Former chairman and CEO of Equifax Richard F. Smith testifies before the Digital Commerce and Consumer Protection Subcommittee of the House Commerce Committee on Capitol Hill in Washington, Tuesday, Oct. 3, 2017.
Image: Carolyn Kaster (AP)

Nearly two years after the catastrophic Equifax data breach of 2017 was announced, it looks like the company is readying to cough up damages to any of the 147 million people whose personal information was exposed in the breach.

The proposed deal would put the credit reporting agency out as much as $700 million to settle with federal agencies and 50 U.S. states and territories, the Federal Trade Commission announced Monday, in what will be the largest-ever settlement related to a data breach. Equifax will be required to pay at least $300 million but as much as $425 million and provide free credit monitoring services to victims of the breach. The settlement still requires court approval.


“This comprehensive settlement is a positive step for U.S. consumers and Equifax as we move forward from the 2017 cybersecurity incident and focus on our transformation investments in technology and security as a leading data, analytics, and technology company,” Equifax CEO Mark Begor said in a statement. “The consumer fund of up to $425 million that we are announcing today reinforces our commitment to putting consumers first and safeguarding their data—and reflects the seriousness with which we take this matter.”

Victims will be able to claim up to 10 years of free credit monitoring services for adults and up to 18 years for victims who were minors in May of 2017 (those who already have credit monitoring can instead opt for a payout of $125). Equifax will also pay up to $20,000 to compensate for documented breach-related expenses, including time victims spent dealing with fraud or theft fallout and out-of-pocket costs, the FTC said. Additionally, Equifax will provide free resources for those recovering from identity theft as well as six free credit reports per year for all U.S. consumers beginning in 2020.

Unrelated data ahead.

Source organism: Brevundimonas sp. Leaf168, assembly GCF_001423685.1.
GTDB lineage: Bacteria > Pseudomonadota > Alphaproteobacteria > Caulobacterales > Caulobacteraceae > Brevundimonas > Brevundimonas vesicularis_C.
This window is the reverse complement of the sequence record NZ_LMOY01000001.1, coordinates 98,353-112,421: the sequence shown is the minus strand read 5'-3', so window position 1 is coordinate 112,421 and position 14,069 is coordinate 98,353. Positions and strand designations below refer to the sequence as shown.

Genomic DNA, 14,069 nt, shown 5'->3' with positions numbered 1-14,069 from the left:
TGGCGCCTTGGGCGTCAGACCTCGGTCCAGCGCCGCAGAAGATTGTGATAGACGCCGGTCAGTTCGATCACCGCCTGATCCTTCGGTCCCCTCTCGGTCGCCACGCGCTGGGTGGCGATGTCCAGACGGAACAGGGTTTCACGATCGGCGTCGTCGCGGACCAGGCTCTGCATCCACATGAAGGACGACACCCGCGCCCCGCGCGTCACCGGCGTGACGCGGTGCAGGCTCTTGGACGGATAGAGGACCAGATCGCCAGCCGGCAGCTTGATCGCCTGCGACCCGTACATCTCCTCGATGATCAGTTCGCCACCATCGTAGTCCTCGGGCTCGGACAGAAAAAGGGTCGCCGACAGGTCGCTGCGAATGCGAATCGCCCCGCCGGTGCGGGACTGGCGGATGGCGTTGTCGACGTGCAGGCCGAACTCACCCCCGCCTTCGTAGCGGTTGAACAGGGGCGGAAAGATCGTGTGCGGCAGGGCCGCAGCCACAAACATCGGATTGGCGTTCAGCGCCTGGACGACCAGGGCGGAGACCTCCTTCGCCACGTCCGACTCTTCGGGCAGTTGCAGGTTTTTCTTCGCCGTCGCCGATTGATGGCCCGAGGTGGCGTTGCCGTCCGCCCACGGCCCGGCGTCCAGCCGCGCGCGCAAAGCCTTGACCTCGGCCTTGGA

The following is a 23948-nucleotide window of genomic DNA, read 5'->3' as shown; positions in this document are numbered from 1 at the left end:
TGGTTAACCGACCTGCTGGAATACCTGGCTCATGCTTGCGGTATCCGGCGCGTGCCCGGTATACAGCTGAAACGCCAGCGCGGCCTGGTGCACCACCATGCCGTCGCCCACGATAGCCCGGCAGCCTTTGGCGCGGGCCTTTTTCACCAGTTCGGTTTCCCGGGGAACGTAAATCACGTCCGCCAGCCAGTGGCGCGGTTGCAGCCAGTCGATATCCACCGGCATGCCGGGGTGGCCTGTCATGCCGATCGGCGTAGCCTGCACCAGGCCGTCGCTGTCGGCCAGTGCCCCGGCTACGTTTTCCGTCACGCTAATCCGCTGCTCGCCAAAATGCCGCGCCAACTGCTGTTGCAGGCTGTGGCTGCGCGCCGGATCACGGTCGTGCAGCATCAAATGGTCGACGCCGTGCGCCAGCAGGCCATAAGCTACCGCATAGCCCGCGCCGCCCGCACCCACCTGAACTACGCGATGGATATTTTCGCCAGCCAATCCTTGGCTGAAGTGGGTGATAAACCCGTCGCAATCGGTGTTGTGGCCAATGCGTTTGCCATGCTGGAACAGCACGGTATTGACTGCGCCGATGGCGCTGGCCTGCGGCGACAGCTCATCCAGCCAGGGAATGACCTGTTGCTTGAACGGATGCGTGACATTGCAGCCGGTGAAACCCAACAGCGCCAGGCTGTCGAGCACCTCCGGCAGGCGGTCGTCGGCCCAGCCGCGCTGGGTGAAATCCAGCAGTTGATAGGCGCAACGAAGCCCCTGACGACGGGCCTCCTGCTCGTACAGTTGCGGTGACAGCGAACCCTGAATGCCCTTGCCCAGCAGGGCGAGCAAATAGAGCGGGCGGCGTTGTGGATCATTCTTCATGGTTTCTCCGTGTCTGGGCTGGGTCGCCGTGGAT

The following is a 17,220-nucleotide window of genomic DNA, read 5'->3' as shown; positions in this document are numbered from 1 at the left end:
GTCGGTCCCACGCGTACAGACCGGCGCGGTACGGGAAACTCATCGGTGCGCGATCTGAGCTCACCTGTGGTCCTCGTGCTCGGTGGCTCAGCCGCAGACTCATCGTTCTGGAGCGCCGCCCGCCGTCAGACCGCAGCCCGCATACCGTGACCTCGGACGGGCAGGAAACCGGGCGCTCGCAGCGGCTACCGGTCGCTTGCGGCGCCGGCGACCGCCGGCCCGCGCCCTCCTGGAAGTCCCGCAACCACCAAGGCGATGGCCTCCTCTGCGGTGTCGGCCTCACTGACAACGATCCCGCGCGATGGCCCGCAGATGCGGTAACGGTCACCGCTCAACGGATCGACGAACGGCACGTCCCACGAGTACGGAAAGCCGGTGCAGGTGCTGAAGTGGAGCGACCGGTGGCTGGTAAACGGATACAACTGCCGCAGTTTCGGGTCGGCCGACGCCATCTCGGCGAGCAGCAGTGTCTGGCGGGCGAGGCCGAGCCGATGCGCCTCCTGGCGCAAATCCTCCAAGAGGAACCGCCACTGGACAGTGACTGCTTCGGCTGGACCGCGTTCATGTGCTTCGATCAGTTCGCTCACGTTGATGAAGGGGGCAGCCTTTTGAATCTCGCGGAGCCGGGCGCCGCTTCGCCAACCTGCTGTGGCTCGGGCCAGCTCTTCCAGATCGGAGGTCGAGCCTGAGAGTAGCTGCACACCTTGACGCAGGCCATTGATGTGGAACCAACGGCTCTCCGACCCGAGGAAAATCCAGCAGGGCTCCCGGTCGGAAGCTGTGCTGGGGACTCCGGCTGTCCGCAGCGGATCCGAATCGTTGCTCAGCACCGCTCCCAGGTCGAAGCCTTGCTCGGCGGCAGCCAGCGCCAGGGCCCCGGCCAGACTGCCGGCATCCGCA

In order to collect on the settlement (however small the payout actually turns out to be for each individual victim) or free credit monitoring, you must file a claim. The claims process has not yet started pending court approval, but you can sign up for email notifications about the settlement right here. The settlement states that class members will have six months to claim benefits once the settlement is approved, though the claims window will be extended to four years if the fund for victims has not yet been depleted.

In addition to providing payouts and services to affected parties, the settlement also requires Equifax to overhaul its security protocols and institute safeguards to prevent a similar incident from occurring in the future. It’s a painfully delayed requirement of a company that handles extremely sensitive consumer data like Social Security numbers, dates of birth, home addresses, and other personal information, all of which was exposed in the breach that lawmakers last year determined was “entirely preventable.” But here we are.


FTC Chairman Joe Simons said in a statement this week that companies like Equifax that “profit from personal information have an extra responsibility to protect and secure that data.”

“Equifax failed to take basic steps that may have prevented the breach that affected approximately 147 million consumers,” Simons said. “This settlement requires that the company take steps to improve its data security going forward, and will ensure that consumers harmed by this breach can receive help protecting themselves from identity theft and fraud.”


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